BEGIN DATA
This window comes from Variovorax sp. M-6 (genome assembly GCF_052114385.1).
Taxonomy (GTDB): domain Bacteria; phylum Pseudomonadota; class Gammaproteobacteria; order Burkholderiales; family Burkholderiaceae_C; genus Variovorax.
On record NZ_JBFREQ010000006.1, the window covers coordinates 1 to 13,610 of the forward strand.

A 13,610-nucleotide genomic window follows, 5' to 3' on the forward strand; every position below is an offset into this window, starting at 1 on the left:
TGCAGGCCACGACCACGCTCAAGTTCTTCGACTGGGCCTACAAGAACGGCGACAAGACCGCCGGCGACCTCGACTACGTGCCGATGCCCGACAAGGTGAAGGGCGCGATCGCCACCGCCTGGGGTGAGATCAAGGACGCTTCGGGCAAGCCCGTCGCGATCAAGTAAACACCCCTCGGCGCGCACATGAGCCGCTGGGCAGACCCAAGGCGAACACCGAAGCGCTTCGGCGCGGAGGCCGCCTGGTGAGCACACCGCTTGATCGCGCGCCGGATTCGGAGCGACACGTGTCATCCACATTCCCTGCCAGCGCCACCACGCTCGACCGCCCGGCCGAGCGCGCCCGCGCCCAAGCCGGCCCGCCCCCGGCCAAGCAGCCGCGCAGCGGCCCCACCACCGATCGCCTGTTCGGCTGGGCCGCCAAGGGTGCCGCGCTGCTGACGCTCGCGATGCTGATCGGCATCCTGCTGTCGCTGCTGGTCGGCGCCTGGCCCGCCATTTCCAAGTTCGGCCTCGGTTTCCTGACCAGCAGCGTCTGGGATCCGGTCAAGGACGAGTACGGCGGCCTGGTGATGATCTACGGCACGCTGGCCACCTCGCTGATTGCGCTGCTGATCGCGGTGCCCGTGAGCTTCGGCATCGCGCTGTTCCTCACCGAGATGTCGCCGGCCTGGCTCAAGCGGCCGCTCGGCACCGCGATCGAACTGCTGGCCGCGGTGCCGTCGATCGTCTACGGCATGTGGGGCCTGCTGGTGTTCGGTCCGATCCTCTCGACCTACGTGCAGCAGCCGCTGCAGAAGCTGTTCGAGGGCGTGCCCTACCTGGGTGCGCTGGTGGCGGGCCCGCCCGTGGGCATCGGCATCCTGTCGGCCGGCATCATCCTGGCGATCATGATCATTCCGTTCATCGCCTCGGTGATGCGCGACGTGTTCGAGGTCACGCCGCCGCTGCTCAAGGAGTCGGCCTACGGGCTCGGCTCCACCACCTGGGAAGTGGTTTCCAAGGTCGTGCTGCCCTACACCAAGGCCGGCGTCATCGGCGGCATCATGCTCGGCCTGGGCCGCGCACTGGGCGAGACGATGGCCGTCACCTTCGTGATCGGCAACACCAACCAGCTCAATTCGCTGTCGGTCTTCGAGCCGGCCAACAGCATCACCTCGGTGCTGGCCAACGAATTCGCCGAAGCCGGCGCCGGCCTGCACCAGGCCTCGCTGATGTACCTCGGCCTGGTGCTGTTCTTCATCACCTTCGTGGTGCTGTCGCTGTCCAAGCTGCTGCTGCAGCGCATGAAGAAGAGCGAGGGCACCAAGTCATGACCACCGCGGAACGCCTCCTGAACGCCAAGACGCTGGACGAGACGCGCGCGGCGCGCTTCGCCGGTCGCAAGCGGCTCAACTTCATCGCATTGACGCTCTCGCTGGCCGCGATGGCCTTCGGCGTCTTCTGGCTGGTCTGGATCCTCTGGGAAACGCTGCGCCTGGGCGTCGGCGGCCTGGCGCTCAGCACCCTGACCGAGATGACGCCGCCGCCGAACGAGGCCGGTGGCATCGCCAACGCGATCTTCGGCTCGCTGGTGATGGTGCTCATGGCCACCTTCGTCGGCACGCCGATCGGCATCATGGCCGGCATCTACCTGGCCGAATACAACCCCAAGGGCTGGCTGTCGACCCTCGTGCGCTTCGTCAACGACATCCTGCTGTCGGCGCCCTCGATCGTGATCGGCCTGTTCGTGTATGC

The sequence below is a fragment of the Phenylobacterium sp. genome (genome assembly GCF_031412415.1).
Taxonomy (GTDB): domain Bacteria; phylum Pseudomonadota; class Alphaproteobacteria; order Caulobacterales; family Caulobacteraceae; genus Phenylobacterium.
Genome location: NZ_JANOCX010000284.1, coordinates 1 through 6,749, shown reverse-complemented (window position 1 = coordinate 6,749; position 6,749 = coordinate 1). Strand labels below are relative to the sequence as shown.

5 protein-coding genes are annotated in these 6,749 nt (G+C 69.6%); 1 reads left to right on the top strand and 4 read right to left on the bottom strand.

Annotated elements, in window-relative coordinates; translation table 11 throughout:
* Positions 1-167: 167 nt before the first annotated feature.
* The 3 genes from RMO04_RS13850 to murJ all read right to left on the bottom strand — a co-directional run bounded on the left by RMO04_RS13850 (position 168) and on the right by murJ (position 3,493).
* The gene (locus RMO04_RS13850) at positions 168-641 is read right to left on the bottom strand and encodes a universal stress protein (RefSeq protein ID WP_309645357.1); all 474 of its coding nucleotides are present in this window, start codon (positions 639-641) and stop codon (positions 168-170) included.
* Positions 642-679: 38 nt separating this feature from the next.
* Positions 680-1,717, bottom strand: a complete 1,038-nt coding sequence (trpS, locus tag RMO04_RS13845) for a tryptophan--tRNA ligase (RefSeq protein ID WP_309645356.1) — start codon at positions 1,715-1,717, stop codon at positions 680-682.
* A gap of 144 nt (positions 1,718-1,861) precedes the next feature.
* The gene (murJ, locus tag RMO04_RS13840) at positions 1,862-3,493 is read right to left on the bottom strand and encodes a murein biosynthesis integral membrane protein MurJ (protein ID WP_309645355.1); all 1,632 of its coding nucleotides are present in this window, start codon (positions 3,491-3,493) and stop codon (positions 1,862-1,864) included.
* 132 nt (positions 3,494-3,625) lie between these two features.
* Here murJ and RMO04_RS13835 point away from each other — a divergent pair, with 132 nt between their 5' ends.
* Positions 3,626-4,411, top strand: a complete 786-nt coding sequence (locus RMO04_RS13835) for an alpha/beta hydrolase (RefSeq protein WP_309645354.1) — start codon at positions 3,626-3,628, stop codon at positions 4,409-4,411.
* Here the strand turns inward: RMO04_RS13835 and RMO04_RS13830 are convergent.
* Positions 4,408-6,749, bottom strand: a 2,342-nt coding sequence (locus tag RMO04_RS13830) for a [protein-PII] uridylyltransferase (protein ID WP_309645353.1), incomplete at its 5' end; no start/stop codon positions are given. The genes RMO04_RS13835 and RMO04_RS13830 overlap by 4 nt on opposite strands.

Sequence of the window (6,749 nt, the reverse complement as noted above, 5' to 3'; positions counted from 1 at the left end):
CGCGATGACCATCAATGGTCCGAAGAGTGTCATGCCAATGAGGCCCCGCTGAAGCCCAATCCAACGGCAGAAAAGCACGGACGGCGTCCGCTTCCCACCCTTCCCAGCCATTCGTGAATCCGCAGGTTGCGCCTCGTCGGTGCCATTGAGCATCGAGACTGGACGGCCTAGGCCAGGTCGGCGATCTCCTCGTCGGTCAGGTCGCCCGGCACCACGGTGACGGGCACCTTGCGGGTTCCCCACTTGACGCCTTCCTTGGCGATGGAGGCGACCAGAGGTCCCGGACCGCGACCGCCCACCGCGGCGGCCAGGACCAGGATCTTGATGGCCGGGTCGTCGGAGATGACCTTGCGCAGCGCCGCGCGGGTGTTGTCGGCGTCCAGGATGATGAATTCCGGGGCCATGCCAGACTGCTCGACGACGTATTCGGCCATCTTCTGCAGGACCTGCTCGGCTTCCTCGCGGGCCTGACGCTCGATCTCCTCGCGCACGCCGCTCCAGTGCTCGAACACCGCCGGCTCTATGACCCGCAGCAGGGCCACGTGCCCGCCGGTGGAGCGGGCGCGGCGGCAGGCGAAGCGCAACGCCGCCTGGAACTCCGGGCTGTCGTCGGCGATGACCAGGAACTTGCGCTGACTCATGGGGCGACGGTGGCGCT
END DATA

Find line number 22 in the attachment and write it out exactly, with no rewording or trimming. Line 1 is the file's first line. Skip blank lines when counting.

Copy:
* Positions 4,408-6,749, bottom strand: a 2,342-nt coding sequence (locus tag RMO04_RS13830) for a [protein-PII] uridylyltransferase (protein ID WP_309645353.1), incomplete at its 5' end; no start/stop codon positions are given. The genes RMO04_RS13835 and RMO04_RS13830 overlap by 4 nt on opposite strands.